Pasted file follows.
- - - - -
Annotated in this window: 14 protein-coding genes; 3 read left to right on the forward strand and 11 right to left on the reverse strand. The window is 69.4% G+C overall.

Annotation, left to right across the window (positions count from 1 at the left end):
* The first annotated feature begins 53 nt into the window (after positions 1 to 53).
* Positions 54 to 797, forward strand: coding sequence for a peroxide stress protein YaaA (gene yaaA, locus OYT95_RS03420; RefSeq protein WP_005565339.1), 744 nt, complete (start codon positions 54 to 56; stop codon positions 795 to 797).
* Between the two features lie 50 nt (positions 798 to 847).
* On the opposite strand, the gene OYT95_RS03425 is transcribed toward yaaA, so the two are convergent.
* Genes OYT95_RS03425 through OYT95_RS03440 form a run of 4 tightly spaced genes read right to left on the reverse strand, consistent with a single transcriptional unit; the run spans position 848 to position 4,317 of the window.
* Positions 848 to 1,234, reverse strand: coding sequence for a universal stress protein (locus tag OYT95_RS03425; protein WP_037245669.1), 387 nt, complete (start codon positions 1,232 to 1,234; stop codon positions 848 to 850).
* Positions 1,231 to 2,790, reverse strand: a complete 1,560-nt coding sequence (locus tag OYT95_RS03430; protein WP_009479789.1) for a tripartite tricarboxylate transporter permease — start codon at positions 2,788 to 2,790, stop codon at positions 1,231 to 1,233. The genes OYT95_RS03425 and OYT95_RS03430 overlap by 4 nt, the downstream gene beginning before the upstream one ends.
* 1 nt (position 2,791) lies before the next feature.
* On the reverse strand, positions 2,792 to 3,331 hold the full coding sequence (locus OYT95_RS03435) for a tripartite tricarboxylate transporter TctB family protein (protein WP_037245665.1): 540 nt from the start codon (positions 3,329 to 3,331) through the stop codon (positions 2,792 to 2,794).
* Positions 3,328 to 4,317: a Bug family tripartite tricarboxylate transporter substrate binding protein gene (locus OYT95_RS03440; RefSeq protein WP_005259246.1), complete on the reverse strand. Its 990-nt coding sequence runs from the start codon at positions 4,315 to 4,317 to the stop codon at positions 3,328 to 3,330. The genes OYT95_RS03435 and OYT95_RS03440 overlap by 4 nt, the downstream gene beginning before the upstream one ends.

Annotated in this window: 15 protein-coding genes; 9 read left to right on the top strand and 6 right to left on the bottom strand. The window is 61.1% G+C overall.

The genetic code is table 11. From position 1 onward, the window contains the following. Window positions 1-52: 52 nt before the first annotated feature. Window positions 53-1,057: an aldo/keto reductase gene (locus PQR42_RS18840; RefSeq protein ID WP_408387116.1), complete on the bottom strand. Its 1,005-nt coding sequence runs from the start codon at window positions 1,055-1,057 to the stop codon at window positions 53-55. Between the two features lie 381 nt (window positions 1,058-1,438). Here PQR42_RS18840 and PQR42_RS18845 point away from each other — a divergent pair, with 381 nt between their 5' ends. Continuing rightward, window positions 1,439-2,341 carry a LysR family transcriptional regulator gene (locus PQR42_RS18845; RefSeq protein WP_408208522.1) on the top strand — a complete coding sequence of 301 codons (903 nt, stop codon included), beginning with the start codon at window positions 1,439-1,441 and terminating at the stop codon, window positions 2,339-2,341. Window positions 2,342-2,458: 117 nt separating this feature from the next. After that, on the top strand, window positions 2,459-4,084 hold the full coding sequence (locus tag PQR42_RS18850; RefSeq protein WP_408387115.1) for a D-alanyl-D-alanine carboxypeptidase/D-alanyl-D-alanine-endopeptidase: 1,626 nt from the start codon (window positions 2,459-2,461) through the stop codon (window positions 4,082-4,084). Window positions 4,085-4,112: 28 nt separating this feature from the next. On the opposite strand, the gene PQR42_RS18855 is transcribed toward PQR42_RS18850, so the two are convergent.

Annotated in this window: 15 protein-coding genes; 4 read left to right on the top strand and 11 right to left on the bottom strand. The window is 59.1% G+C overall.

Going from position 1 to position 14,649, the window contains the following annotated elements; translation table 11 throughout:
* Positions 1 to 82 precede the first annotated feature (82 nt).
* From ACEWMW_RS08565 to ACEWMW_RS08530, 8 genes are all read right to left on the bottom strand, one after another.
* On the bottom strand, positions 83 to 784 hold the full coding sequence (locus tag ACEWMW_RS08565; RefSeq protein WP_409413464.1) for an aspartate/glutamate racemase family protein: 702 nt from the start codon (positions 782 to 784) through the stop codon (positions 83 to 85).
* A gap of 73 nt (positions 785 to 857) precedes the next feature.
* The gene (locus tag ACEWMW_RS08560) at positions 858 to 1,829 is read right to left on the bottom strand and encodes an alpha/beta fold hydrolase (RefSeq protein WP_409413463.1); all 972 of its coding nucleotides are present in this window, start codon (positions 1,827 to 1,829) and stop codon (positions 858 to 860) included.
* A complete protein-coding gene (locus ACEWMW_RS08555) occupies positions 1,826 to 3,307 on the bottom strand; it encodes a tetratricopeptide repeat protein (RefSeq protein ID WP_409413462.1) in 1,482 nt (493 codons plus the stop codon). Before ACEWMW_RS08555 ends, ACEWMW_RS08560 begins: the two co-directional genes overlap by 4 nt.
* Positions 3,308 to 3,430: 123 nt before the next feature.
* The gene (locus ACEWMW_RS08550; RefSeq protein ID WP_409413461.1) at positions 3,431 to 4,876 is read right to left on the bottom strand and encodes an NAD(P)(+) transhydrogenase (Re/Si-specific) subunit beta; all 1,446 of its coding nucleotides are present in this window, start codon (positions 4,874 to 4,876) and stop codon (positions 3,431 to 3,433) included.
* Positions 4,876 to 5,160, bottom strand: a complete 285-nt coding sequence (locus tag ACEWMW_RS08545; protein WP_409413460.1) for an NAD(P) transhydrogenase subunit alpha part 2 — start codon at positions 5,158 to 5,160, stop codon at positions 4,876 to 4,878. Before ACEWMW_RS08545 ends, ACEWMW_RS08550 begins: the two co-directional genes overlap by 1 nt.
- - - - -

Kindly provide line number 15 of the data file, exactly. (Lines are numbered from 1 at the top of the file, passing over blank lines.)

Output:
Annotated in this window: 15 protein-coding genes; 4 read left to right on the top strand and 11 right to left on the bottom strand. The window is 59.1% G+C overall.